So, a lot of those members may then be looking around for other options. I’m really proud of ADLS. We’ve recently refreshed our strategic plan and our purpose is to be the best member organisation for the legal profession. That’s our goal, regardless of the outcome of the review.
In my opinion, it is possible that NZLS may well cease to exist as a result of a review that it instigated itself. And for what purpose? I acknowledge bad things were happening in isolated pockets of the profession but in my view they were being dealt with by the disciplinary process already in place. The practitioners found guilty have been called to account and have been suspended from practice for lengthy periods of time or publicly named. Changes have been made to the way the profession is regulated to directly address the issues that have occurred.
Conflict of interest
So, why do we need an entirely new regulatory system? What is so broken that an entirely fresh start is needed with people who are appointed by a minister?
That is another good point. The minister appoints the members of this “independent” regulatory board and the minister has to take advice, but she doesn’t have to accept this advice. She will get some recommendations from a panel. But if she doesn’t accept those recommendations and she decides to appoint certain people who hold certain views, that’s a huge conflict of interest.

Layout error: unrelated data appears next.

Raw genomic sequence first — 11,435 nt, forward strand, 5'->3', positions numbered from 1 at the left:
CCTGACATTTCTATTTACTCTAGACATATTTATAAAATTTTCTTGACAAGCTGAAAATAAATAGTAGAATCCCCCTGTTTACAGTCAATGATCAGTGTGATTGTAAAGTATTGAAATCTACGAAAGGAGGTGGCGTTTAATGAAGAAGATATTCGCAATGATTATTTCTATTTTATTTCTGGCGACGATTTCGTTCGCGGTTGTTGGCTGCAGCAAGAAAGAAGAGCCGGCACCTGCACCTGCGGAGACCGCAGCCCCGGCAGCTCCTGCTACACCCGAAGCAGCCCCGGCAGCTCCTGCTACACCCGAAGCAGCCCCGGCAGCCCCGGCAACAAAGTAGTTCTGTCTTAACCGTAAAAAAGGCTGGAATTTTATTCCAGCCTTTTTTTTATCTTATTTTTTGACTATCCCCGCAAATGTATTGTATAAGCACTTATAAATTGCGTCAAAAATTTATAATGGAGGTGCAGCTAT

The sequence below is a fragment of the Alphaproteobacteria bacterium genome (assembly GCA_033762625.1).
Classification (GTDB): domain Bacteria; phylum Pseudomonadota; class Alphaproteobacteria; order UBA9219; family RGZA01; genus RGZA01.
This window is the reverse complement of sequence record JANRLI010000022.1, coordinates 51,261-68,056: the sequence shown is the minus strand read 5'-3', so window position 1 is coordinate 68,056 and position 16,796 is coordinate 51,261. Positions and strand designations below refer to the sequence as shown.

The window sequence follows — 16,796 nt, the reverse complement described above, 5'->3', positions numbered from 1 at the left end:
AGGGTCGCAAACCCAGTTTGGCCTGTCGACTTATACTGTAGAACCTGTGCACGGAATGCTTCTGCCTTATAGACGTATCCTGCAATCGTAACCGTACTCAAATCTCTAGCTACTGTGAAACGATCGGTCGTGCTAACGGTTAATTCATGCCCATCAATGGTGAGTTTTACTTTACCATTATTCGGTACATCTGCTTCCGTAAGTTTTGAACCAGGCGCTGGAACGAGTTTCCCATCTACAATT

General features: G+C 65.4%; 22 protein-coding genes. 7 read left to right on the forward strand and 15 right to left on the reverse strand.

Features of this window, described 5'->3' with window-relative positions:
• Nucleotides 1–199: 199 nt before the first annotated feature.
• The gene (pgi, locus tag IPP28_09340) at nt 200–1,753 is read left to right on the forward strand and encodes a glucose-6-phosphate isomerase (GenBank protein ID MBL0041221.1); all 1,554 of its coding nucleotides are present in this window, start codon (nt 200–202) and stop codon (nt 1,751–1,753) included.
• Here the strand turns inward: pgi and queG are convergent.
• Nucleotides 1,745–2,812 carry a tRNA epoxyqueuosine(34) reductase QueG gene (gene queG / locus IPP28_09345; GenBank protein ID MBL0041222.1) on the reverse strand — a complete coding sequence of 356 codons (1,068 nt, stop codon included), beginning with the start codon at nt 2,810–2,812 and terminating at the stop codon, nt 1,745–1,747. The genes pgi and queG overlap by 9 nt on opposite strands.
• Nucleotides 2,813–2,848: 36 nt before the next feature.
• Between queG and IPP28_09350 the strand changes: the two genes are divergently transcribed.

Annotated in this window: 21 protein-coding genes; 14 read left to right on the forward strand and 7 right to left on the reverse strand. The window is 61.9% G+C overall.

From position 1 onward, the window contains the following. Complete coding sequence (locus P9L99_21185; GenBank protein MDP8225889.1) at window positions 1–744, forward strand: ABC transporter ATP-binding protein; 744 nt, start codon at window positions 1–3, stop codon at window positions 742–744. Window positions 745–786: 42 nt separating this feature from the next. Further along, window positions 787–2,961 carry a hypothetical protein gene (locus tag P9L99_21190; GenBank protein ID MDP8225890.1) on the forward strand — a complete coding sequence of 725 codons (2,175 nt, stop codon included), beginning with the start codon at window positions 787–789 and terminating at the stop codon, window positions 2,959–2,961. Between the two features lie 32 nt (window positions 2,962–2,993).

I don’t buy the argument that lawyers should be regulated independently, like doctors or plumbers and drainlayers or physios because we are in a very different position. We have fundamental obligations to uphold the rule of law. If there are independent regulators who don’t understand how we do that or what the nature of our role is, then they could make very poor decisions.
I have a reasonable grasp of te reo Māori, having studied it at high school in Rotorua, and can still get a pass mark if I’m meeting with an iwi. But why elevate compliance with the principles of the Treaty of Waitangi to an absolutely fundamental obligation when it will have no impact, I would think, on 75% of what lawyers do on a day-to-day basis?
I can see how that might relate to some areas of practice, but if I look at my desk and the various tasks I will be doing today, none of them has any connection whatsoever with the treaty. How do I demonstrate compliance with a fundamental obligation under my governing legislation when it’s simply not relevant to the work I do? It doesn’t touch on a renewal of a lease for premises in a commercial building, for example, nor a request to review a construction contract for an office building fitout.